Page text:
Thursday, July 31, 2008

Needs vs. Wants

Something that I used to do when I was younger to get me focused and motivated on my goals was a needs and wants list. I used to sit down, and write down everything I thought I should have subdivided neatly into two categories – what I need and what I want. This helped me get focused on what I really needed and helped me set my priorities in a way such that I first achieved/got what I needed and then focused my energies on what I wanted. For some inexplicable reason, I stopped using this wonderful system. I decided this morning to sit down again and do just that. And I came to a very interesting conclusion:

My “needs” list was minimal – and most surprising of all – it did not contain anything material! I think I need more motivation for my work, and more time; but as far as objects or tangible things, I don’t need anything! My “wants” list of course is jam-packed with materialistic things – larger home, more money, more travel… And while these things might make life more enjoyable, right this moment I do not need them. All those things can wait until I graduate and get a job. I’m pretty amazed! I racked my brains for a long time to think of something I needed, and I couldn’t. I also concluded that if I had to search so hard something that I needed, it was probably not something that I really needed anyway!

Now if only I could find that extra motivation!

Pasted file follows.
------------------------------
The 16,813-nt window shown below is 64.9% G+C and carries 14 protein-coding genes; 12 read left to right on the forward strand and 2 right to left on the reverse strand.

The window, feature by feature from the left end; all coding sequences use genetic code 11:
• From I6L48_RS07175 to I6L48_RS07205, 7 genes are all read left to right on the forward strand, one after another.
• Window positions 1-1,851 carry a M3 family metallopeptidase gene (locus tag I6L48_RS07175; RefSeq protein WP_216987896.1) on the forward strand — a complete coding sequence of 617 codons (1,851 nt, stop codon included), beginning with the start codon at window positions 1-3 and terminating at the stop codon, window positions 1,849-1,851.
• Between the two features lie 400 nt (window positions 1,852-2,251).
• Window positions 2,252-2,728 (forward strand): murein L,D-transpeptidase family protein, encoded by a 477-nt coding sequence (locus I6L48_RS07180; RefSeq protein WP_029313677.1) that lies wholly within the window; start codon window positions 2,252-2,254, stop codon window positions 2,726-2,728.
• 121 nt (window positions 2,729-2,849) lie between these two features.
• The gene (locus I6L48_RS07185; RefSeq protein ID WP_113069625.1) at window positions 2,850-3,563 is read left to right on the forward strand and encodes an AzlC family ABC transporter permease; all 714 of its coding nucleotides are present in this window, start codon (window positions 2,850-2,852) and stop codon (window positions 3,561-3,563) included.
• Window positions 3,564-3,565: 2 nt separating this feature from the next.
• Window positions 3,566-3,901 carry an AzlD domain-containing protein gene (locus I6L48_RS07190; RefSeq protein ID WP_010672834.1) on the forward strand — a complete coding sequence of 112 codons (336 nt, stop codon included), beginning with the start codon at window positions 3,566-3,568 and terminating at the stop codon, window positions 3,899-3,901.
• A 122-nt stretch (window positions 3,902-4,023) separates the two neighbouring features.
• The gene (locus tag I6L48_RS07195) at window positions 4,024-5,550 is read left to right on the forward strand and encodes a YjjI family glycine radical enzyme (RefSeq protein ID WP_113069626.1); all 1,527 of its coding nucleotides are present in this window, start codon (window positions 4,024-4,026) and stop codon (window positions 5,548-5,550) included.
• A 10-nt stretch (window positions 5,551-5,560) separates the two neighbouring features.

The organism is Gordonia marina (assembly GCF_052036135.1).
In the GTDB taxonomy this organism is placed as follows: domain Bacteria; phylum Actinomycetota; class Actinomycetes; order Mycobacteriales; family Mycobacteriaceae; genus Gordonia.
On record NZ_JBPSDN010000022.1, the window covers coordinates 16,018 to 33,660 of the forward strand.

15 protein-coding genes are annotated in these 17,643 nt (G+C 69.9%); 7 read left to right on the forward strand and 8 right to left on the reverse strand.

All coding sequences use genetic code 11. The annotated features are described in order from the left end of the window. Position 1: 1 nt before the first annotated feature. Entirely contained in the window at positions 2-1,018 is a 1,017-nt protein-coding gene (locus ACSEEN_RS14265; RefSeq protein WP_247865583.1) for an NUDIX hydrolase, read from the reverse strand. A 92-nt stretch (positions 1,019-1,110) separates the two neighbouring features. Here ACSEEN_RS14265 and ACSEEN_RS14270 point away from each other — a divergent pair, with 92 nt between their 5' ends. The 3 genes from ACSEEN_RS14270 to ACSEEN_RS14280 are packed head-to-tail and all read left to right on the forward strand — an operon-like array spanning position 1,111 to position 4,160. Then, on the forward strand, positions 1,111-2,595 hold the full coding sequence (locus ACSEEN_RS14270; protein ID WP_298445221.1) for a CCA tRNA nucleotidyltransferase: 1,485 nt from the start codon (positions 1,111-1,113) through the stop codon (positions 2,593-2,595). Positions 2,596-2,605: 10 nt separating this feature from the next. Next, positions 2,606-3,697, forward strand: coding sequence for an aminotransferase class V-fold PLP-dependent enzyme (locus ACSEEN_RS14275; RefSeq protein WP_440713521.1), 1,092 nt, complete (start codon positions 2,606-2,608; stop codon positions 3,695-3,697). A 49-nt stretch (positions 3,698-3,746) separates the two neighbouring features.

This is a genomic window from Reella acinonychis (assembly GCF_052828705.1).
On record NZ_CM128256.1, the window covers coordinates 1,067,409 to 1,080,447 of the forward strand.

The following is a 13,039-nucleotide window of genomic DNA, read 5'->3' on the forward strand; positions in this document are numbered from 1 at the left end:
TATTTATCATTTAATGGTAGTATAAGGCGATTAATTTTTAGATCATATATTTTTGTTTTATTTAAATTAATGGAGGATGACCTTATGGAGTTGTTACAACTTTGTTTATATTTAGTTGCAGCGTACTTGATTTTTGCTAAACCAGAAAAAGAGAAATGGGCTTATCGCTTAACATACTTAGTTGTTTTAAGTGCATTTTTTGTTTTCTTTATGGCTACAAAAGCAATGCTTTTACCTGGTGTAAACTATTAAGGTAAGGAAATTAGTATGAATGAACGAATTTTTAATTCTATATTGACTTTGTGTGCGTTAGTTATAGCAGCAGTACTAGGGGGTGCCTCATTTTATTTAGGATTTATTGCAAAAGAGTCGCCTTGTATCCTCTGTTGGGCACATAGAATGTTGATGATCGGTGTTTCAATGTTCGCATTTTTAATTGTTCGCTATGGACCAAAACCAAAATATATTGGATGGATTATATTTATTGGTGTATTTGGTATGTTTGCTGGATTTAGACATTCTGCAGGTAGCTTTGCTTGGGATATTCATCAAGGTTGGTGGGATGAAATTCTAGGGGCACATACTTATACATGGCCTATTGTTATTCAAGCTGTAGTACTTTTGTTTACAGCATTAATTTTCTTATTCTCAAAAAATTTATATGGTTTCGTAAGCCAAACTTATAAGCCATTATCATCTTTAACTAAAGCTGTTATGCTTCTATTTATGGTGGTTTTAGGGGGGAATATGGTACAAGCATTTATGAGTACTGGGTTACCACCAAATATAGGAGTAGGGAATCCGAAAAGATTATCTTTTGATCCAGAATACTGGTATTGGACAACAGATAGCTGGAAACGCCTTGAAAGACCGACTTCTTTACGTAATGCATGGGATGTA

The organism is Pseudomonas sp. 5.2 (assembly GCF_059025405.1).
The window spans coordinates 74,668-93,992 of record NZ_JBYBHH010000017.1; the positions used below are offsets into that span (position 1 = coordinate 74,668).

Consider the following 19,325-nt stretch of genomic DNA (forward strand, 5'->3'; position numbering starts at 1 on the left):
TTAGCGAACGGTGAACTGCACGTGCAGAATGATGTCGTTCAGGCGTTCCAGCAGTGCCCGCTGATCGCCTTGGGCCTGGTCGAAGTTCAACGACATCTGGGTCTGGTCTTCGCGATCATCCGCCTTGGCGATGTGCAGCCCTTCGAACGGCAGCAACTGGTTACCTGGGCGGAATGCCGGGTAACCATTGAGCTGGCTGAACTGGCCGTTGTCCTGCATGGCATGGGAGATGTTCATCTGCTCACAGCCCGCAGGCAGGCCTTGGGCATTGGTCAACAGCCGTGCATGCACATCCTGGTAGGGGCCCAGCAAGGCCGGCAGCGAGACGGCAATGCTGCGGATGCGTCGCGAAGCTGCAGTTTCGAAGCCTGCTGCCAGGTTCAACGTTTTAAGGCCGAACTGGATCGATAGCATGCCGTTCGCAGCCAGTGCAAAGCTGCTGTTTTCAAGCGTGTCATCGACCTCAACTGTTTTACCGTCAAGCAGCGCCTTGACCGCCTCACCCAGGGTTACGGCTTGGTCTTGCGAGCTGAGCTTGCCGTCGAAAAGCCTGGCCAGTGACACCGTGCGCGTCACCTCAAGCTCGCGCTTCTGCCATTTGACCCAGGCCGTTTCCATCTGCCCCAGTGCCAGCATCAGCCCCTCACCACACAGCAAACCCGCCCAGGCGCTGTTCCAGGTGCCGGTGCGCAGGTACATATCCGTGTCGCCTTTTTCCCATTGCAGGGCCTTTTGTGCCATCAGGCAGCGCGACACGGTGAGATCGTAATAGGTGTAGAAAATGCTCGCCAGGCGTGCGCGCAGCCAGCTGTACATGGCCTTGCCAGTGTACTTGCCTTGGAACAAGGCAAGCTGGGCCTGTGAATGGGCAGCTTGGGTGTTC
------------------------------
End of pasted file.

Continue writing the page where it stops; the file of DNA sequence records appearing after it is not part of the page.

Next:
P.S. I have begun reading “Clarissa”. It so happened that the ISU library has a limited edition of the complete and unabridged novels of Samuel Richardson in nineteen volumes. Of these, volumes 12-19 hold the whole of “Clarissa”. I got the first two volumes today and began reading. It’s a bit heavy going since the English of the 1700’s beautiful as it was, was also quite a bit more complex than it is today. This book has some of the longest sentences I have ever read – often conveying more than one or two thoughts. But what I thought was an absolute pity was that this copy of “Clarissa”, published exactly a century ago this year (in 1908) has never been read by anyone before. How do I know this? I found that many of the pages were uncut. (Books published long ago often did not have all the pages separated at the time of binding, and often the pages needed to be sliced apart at the fold in order to create two pages.) I was cutting pages as I was reading and I felt sorry that so wonderful a novel had gone unread by anyone at ISU for a whole century. I have a good mind to ask the library if they would sell me the books – it’ll most probably be refused of course because of stupid rules and things – it’s most incredibly exasperating! I’ve read six of the letters in this epistolary so far – and it’s absolutely delightful!

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